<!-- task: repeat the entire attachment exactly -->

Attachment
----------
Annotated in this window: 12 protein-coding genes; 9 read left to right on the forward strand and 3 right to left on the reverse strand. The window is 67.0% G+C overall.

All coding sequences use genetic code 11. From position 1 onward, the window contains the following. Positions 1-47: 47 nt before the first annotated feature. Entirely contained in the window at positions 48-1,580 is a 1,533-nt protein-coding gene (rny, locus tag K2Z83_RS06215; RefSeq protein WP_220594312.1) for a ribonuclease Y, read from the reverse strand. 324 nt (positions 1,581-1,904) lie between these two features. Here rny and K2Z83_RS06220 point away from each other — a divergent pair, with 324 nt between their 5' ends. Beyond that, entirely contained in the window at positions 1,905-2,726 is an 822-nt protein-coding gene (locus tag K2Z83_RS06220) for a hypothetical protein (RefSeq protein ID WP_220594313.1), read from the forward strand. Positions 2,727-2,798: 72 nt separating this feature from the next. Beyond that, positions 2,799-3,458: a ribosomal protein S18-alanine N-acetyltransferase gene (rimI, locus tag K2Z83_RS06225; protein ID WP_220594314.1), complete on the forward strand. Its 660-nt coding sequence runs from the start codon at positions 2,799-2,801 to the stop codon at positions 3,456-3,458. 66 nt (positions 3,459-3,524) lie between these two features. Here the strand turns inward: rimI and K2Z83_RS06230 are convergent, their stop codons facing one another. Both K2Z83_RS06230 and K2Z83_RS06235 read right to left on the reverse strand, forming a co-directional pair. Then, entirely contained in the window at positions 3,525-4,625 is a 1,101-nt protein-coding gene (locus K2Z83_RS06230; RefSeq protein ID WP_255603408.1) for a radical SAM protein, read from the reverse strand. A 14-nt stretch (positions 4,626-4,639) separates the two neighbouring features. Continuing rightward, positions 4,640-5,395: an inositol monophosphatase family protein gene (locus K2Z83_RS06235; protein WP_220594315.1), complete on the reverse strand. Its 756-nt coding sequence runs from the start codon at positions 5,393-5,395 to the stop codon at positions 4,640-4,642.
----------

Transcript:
Annotated in this window: 12 protein-coding genes; 9 read left to right on the forward strand and 3 right to left on the reverse strand. The window is 67.0% G+C overall.

All coding sequences use genetic code 11. From position 1 onward, the window contains the following. Positions 1-47: 47 nt before the first annotated feature. Entirely contained in the window at positions 48-1,580 is a 1,533-nt protein-coding gene (rny, locus tag K2Z83_RS06215; RefSeq protein WP_220594312.1) for a ribonuclease Y, read from the reverse strand. 324 nt (positions 1,581-1,904) lie between these two features. Here rny and K2Z83_RS06220 point away from each other — a divergent pair, with 324 nt between their 5' ends. Beyond that, entirely contained in the window at positions 1,905-2,726 is an 822-nt protein-coding gene (locus tag K2Z83_RS06220) for a hypothetical protein (RefSeq protein ID WP_220594313.1), read from the forward strand. Positions 2,727-2,798: 72 nt separating this feature from the next. Beyond that, positions 2,799-3,458: a ribosomal protein S18-alanine N-acetyltransferase gene (rimI, locus tag K2Z83_RS06225; protein ID WP_220594314.1), complete on the forward strand. Its 660-nt coding sequence runs from the start codon at positions 2,799-2,801 to the stop codon at positions 3,456-3,458. 66 nt (positions 3,459-3,524) lie between these two features. Here the strand turns inward: rimI and K2Z83_RS06230 are convergent, their stop codons facing one another. Both K2Z83_RS06230 and K2Z83_RS06235 read right to left on the reverse strand, forming a co-directional pair. Then, entirely contained in the window at positions 3,525-4,625 is a 1,101-nt protein-coding gene (locus K2Z83_RS06230; RefSeq protein ID WP_255603408.1) for a radical SAM protein, read from the reverse strand. A 14-nt stretch (positions 4,626-4,639) separates the two neighbouring features. Continuing rightward, positions 4,640-5,395: an inositol monophosphatase family protein gene (locus K2Z83_RS06235; protein WP_220594315.1), complete on the reverse strand. Its 756-nt coding sequence runs from the start codon at positions 5,393-5,395 to the stop codon at positions 4,640-4,642.